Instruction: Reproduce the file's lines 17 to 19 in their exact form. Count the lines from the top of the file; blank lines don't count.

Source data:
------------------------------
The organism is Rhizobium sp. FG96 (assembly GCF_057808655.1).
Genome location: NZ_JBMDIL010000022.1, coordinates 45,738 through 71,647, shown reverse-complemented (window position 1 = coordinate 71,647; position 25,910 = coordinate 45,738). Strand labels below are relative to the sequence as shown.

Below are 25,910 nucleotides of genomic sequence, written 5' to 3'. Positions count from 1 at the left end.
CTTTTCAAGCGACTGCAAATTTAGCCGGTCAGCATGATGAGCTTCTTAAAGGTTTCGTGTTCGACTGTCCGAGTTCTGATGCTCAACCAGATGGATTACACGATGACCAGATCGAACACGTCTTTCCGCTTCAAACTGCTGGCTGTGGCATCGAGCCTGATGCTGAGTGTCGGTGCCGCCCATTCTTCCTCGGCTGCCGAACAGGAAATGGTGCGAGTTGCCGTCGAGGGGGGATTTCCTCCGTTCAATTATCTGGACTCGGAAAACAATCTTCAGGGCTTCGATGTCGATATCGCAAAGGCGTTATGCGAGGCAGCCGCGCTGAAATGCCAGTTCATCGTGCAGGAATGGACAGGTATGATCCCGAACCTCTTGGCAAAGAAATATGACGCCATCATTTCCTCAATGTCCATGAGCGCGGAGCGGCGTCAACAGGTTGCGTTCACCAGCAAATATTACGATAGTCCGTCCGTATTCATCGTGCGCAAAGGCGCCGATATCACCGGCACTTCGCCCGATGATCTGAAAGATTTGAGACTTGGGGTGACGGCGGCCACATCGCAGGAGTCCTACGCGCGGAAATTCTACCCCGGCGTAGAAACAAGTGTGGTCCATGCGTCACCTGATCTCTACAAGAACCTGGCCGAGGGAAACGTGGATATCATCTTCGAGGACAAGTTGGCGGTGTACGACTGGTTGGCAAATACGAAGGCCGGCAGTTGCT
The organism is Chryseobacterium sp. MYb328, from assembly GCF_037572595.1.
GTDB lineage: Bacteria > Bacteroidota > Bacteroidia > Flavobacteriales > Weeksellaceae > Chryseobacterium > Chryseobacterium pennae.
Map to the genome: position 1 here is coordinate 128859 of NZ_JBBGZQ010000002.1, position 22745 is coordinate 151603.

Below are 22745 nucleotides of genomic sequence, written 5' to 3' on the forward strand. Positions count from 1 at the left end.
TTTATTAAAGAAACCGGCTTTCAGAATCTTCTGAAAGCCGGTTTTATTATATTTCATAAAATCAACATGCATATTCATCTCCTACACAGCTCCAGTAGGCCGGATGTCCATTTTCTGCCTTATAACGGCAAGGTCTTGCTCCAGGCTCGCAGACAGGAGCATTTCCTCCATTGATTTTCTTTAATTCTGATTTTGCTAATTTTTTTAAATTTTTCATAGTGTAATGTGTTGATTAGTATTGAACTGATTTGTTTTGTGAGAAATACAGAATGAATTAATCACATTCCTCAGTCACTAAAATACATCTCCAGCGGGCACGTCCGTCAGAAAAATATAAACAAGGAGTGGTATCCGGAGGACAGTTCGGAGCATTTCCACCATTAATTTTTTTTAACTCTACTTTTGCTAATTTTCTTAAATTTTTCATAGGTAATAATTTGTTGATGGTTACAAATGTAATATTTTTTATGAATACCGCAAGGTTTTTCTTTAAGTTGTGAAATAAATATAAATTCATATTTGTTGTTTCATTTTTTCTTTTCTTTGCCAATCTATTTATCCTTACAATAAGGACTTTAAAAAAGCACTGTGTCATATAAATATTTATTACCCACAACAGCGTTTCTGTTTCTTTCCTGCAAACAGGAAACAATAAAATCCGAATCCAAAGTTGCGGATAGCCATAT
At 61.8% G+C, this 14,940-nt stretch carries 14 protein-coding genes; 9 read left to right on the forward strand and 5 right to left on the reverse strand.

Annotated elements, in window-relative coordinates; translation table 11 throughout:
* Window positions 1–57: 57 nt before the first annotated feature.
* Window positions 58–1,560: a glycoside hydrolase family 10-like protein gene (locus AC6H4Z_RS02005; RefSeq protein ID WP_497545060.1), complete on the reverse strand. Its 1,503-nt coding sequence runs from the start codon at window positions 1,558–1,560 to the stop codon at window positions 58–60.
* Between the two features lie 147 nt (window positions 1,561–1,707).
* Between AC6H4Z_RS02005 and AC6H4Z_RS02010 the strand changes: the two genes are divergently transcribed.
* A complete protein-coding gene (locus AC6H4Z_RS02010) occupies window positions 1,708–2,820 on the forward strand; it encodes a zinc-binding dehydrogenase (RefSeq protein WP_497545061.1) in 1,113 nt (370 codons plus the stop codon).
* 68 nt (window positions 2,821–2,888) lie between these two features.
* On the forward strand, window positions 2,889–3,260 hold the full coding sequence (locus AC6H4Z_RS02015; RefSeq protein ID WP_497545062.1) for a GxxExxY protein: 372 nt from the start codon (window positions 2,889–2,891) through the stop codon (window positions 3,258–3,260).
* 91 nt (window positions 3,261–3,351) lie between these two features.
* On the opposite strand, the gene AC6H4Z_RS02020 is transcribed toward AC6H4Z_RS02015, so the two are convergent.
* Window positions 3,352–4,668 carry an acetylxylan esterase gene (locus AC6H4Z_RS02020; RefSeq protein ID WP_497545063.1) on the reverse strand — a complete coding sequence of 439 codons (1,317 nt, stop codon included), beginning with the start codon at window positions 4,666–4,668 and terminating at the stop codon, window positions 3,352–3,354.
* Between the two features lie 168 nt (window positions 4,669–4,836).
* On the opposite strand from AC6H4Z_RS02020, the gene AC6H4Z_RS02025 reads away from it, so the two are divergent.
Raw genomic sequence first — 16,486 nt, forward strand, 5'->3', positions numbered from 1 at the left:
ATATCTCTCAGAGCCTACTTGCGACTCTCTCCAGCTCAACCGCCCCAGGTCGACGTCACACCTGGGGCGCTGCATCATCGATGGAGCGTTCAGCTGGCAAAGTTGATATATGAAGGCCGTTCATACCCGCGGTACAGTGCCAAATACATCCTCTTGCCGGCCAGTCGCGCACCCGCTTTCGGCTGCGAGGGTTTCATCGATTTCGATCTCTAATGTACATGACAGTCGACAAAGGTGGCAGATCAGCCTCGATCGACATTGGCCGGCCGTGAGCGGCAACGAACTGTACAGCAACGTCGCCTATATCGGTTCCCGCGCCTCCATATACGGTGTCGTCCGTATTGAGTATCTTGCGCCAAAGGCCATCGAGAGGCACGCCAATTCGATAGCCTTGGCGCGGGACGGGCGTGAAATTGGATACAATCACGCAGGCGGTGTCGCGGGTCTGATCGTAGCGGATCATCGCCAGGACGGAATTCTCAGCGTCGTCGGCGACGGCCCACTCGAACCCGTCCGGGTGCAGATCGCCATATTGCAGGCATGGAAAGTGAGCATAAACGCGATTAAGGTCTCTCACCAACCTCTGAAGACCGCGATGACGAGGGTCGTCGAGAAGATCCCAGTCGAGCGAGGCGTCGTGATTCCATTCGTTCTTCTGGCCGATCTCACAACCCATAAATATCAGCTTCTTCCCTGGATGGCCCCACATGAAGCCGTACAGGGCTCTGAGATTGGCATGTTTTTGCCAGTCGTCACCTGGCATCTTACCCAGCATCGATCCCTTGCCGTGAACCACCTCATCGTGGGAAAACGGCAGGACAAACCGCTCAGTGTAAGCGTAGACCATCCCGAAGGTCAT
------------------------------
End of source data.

* 68 nt (window positions 2,821–2,888) lie between these two features.
* On the forward strand, window positions 2,889–3,260 hold the full coding sequence (locus AC6H4Z_RS02015; RefSeq protein ID WP_497545062.1) for a GxxExxY protein: 372 nt from the start codon (window positions 2,889–2,891) through the stop codon (window positions 3,258–3,260).
* 91 nt (window positions 3,261–3,351) lie between these two features.